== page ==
Mr. Blaney, if I were impolite I might say that you spent 10 years doing nothing, but I will refrain from saying that.
    We will now move on to Mr. Long for five minutes.

[English]

     Thank you, Madam Chair. That's hard to follow.
     Minister, thank you for coming this afternoon. Thank you for your presentation, and thanks for your commitment to Canada and what you do for all of us.
    As you know, my riding of Saint John-Rothesay is home to Canada's first and oldest incorporated city. Because of that, it has a wealth of nationally significant historical assets. When I ran, I ran on developing, re-energizing and remarketing those historical assets. One thing I learned when I travelled the world with my aquaculture job was that European countries embrace their history. They market their history. They celebrate their history and they put money into those assets. Obviously, in my riding, there's a keen interest to work with Heritage Canada and to get investments in preserving our historical heritage assets.
    Can you speak, Minister, more broadly on how our federal government is investing in heritage assets through the Canada cultural spaces fund, and how those investments are already benefiting, and have the potential to benefit, communities across the country, including my riding?
    Thank you.
    Absolutely.
    As you know, we've invested an additional $300 million in the Canada cultural spaces fund over 10 years. That's an extra $30 million a year. Why? It's extremely important to do so. This allows us to invest in small projects. I remember one in a region in Quebec that was for $150,000 to change all the lighting and sound systems in a venue in Lavaltrie, if I remember well.
    We are also able to invest in larger projects, worth a couple of million dollars. For example, in your riding, we invested $925,000 in the Imperial Theatre in Saint John for renovations and upgrades to their stage and audio systems. The Saint John Theatre Company received $63,000. In your province, Fredericton received $500,000 for the Beaverbrook Art Gallery. Those are very important strategic investments we're making.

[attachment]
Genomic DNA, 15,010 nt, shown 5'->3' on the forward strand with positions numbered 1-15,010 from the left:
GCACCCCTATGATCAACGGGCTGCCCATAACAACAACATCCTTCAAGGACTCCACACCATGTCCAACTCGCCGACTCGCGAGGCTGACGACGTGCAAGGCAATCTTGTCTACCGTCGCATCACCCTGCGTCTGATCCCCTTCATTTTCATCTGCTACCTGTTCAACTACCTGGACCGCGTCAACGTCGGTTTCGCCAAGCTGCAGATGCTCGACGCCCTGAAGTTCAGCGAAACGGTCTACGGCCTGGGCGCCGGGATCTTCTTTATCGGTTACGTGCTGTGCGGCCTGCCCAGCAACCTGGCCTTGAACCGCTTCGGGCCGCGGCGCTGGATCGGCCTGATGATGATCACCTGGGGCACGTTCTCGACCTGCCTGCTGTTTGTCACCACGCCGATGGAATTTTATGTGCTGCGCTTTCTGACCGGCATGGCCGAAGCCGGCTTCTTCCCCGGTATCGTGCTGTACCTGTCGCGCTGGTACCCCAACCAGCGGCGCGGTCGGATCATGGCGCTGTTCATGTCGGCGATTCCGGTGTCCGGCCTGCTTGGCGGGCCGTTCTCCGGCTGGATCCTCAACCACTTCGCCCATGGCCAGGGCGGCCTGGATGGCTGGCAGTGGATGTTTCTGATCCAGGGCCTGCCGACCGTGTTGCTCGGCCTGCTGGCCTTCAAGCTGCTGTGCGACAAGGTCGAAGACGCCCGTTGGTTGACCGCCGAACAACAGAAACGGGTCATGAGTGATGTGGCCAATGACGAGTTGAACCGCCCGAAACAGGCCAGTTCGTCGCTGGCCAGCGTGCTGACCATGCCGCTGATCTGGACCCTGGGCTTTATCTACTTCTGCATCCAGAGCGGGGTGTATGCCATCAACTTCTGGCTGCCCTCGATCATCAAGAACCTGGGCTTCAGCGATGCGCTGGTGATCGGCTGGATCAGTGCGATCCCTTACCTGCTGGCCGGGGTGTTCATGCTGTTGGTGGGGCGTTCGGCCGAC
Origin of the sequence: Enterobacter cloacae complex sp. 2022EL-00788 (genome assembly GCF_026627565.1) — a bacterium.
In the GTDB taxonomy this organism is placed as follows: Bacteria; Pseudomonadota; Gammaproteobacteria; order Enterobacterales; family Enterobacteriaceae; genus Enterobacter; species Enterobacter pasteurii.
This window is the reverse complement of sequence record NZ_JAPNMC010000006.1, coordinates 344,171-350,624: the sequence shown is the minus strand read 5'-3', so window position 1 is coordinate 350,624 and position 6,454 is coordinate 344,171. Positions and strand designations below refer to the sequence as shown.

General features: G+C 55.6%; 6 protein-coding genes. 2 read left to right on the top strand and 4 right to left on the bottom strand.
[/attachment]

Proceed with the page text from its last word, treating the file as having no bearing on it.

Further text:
Thank you for that. Thanks for what you do for all of us, Minister.
    I'll turn it over to MP Dhillon.

[Translation]

    Thank you for being here, minister.
    I would like to talk about multiculturalism. As a visible minority woman from Quebec, I have the following question: how will the funding to fight racism and promote multiculturalism help other people like me find their own place here and in other spheres of influence?
    Thank you for your question, Ms. Dhillon.
    As I was saying to Mr. Hogg, I believe, we are seeing a resurgence of discrimination, hateful comments, and various forms of racism.
    We have decided to do something about it. We consulted more than 600 people and 400 groups across the country. We met with experts, but also victims of racism and discrimination. We then implemented a program that I will have the opportunity to introduce soon, once I have submitted it to cabinet.
    We are launching a number of very concrete projects. For example, in the area of justice, how do we reverse the trend of overrepresentation of certain categories of people such as blacks and indigenous peoples in the prison population? How do we make it easier for people whose name or skin colour are different to find employment? How do we promote social inclusion? All of that will be explained in detail in the anti-racism plan we are presenting shortly and for which we have already allocated significant funding of $45 million.

  (1730)  

    Do I still have a bit of time, Madam Chair?
    You have one minute left, Ms. Dhillon.
    Okay.
    The plan you are unveiling soon, will it also address the intersectionality I was just talking about? I am a visible minority woman. Let's not forget people from the LGBTQ community either. Will all of that be addressed?
    Absolutely. Intersectionality was raised quite frequently during our consultations. Parliamentary secretaries, federal MPs and people from across the country took part in those consultations.
    Many people who experience this intersectionality came to testify. I remember one woman, who is black and gay. She deals with the cumulative effect of all these barriers that stifle her hopes, limit her personal growth, and reduce her choice of jobs. Without getting into the details, know that all these issues will be addressed in our plan.
    Thank you, minister.

[English]

     Thank you very much, Minister. It was wonderful to have you here.

[Translation]

    Thank you two as well, Ms. Laurendeau and Mr. Francis.

[English]

     It was good to have you all here with us again.
    The meeting is adjourned.
Publication Explorer
Publication Explorer
ParlVU